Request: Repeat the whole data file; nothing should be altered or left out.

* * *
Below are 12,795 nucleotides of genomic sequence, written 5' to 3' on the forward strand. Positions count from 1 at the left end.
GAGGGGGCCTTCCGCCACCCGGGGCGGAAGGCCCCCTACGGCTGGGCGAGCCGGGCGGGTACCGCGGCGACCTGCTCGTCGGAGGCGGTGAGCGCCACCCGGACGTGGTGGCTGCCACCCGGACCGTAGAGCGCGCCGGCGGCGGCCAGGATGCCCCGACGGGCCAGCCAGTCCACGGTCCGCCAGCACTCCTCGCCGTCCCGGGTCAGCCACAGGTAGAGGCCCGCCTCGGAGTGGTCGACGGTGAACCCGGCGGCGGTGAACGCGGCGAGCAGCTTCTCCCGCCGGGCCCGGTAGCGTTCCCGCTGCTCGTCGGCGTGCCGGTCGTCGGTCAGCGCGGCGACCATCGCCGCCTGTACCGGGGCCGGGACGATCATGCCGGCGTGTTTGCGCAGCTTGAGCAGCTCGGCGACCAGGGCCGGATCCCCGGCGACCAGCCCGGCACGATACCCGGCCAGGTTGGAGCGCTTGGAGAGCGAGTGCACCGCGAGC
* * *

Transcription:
Below are 12,795 nucleotides of genomic sequence, written 5' to 3' on the forward strand. Positions count from 1 at the left end.
GAGGGGGCCTTCCGCCACCCGGGGCGGAAGGCCCCCTACGGCTGGGCGAGCCGGGCGGGTACCGCGGCGACCTGCTCGTCGGAGGCGGTGAGCGCCACCCGGACGTGGTGGCTGCCACCCGGACCGTAGAGCGCGCCGGCGGCGGCCAGGATGCCCCGACGGGCCAGCCAGTCCACGGTCCGCCAGCACTCCTCGCCGTCCCGGGTCAGCCACAGGTAGAGGCCCGCCTCGGAGTGGTCGACGGTGAACCCGGCGGCGGTGAACGCGGCGAGCAGCTTCTCCCGCCGGGCCCGGTAGCGTTCCCGCTGCTCGTCGGCGTGCCGGTCGTCGGTCAGCGCGGCGACCATCGCCGCCTGTACCGGGGCCGGGACGATCATGCCGGCGTGTTTGCGCAGCTTGAGCAGCTCGGCGACCAGGGCCGGATCCCCGGCGACCAGCCCGGCACGATACCCGGCCAGGTTGGAGCGCTTGGAGAGCGAGTGCACCGCGAGC